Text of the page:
Josh Scacco (CCT ’10) Publishes Book With Oxford University Press
Posted in News
In March of 2021, former CCT student Josh Scacco co-authored his first book titled “The Ubiquitous Presidency: Presidential Communication and Digital Democracy in Tumultuous Times.” This book, published with the Oxford University Press, explores the historical and contemporary evolution of presidential communication practices, presents a framework for researchers and readers to make sense of past and future strategic messaging from the White House, assesses media coverage and public attitudes toward changes in presidential outreach, and offers a set of ways that key institutional and individual actors (e.g., government leaders, journalists, social media companies, constituents) can hold presidents accountable for their words.
This timely book is the product of intertwining his interest in the media with an interest in politics which has guided his academic and professional careers. Josh received an undergraduate education from Juniata College in Pennsylvania where he studied Political Communication. Prior to CCT, Josh also applied his interests to his career serving as a Legislative Aide in the Pennsylvania House of Representatives.
CCT provided Josh the opportunity to further pursue his interests and work with stellar faculty in political communication while working on Capitol Hill for a U.S. Senator. According to him, CCT helped cement the importance of taking interdisciplinary approaches to answering contemporary political challenges and questions. His advisor, Prof. Owen, had a special impact on his time in the program, encouraging him to see multiple perspectives on a research topic while employing a rigorous set of quantitative methods and conceptual approaches. It was during his master’s thesis writing that the first ideas of what would later become “The Ubiquitous Presidency” first appeared. Diana allowed Josh to first pursue those ideas.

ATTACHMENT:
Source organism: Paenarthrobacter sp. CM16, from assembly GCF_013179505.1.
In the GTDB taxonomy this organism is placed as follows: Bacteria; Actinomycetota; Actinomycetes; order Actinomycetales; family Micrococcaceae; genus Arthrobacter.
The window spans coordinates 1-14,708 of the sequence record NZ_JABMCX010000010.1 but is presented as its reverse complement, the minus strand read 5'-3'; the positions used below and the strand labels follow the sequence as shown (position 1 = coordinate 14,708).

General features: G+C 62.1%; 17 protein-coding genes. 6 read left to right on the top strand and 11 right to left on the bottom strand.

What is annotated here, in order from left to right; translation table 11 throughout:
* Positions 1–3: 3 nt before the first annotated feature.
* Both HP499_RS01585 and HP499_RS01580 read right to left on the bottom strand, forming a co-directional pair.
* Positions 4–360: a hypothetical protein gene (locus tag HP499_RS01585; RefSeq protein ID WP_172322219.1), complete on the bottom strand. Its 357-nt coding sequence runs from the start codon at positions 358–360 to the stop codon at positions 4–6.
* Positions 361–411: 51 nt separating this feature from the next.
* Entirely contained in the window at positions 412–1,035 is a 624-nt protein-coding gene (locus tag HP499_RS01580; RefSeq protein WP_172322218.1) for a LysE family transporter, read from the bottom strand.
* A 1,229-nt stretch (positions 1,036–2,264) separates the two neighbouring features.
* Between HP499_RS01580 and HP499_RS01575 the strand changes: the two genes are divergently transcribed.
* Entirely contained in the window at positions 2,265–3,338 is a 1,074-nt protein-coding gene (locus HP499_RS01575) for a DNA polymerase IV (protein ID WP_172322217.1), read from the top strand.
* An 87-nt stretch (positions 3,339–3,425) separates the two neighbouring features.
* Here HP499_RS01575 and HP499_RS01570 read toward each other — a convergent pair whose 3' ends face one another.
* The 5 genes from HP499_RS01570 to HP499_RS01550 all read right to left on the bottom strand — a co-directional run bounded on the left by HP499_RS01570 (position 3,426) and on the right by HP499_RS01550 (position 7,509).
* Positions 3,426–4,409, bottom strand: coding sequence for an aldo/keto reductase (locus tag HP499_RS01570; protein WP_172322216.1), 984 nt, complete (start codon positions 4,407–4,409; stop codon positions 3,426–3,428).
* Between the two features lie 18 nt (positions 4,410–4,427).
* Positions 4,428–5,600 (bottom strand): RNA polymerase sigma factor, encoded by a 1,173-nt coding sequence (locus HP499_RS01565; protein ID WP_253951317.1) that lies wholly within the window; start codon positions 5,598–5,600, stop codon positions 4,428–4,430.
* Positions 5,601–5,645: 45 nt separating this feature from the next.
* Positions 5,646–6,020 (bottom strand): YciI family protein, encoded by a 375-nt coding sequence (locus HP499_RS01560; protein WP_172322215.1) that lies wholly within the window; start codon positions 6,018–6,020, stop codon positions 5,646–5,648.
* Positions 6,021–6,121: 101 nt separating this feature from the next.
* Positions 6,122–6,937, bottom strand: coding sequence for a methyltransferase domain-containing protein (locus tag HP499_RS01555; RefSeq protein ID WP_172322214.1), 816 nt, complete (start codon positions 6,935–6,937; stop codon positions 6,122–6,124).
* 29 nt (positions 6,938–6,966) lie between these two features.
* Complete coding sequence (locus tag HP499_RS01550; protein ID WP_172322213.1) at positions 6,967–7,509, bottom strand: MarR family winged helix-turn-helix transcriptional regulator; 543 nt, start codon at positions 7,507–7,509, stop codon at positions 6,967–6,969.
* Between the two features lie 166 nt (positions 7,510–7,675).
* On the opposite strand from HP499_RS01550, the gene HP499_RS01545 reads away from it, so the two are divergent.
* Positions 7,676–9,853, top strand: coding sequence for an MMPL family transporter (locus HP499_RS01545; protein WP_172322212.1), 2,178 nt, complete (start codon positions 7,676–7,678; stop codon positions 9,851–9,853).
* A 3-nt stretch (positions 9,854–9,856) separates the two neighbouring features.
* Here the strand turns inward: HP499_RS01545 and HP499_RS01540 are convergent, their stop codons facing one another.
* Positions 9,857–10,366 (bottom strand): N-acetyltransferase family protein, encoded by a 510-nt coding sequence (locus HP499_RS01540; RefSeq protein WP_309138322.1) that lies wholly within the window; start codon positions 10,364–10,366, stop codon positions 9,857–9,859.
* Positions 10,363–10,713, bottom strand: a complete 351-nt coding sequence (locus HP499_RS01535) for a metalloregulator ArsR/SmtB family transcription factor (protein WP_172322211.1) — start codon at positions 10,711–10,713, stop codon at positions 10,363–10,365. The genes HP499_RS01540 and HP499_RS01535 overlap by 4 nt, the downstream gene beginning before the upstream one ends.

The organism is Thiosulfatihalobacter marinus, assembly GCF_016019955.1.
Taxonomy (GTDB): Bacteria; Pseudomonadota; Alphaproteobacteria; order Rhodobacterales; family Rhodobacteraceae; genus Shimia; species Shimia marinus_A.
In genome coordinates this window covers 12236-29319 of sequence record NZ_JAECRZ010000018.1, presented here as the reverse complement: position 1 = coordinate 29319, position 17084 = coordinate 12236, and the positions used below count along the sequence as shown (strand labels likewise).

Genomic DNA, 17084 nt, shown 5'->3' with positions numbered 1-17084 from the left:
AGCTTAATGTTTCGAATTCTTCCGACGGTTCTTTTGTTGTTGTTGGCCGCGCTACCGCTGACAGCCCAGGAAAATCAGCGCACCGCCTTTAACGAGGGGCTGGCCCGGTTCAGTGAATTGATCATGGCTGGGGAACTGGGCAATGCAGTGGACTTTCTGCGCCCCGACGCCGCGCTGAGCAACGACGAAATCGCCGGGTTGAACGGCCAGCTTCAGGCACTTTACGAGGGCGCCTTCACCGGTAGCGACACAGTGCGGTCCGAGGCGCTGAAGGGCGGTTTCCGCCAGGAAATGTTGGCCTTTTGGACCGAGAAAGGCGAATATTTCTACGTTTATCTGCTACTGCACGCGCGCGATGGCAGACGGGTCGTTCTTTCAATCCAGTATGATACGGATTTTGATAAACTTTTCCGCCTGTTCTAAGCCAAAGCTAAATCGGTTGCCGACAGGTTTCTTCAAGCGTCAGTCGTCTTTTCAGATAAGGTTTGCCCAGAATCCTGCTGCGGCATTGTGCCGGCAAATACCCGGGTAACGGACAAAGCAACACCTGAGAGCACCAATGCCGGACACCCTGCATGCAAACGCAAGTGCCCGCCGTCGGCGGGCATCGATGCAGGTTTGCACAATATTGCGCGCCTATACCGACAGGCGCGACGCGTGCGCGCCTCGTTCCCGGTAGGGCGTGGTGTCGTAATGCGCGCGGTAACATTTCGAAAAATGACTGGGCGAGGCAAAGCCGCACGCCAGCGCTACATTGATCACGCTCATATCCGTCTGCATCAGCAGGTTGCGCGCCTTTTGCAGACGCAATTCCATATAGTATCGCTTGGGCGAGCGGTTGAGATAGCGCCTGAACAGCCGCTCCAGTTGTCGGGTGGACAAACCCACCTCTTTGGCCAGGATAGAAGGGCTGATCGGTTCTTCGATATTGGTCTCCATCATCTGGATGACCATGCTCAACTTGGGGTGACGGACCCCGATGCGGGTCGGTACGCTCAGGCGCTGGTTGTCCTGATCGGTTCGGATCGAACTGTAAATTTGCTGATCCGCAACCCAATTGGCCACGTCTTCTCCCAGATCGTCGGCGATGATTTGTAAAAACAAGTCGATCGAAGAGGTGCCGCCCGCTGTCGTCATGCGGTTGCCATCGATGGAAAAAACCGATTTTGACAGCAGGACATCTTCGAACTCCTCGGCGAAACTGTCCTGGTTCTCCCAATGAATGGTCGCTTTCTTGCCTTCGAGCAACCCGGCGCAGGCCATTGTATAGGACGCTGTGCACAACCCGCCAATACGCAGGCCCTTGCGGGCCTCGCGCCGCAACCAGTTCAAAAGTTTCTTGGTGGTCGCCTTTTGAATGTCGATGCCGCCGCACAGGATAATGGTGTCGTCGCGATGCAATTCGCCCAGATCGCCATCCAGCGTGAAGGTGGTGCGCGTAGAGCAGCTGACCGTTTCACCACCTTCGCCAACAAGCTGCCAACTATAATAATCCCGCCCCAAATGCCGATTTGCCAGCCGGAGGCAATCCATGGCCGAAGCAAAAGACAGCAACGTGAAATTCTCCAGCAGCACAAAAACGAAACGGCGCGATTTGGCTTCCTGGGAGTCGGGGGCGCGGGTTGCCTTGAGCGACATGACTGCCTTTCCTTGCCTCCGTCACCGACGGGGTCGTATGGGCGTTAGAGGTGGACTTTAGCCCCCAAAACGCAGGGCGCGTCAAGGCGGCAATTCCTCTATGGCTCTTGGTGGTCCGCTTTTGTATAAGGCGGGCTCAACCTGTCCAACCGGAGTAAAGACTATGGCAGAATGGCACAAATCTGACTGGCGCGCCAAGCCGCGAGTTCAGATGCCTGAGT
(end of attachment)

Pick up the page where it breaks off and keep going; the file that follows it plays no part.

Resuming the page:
While at CCT Josh also served as a Teaching Assistant and was a student member of two faculty search committees. Reflecting on the role of CCT in his path to success, Josh feels that Prof. Owen’s mentorship, as well as the broader philosophy of the CCT program, continue to inspire his career. Currently, he is an Associate Professor in the Department of Communication at the University of South Florida where he also serves as a Faculty Researcher with the USF-Nielsen Sunshine State Survey and as a Faculty Research Associate with the Center for Media Engagement at the University of Texas at Austin. Josh continues to center his research and teaching around political communication, media content and effects, and quantitative research methods. Today he has published more than 50 academic articles, book chapters, and public research papers as well as provided commentary for national and local news outlets.
To learn more about Josh’s newest work, “The Ubiquitous Presidency,” visit here.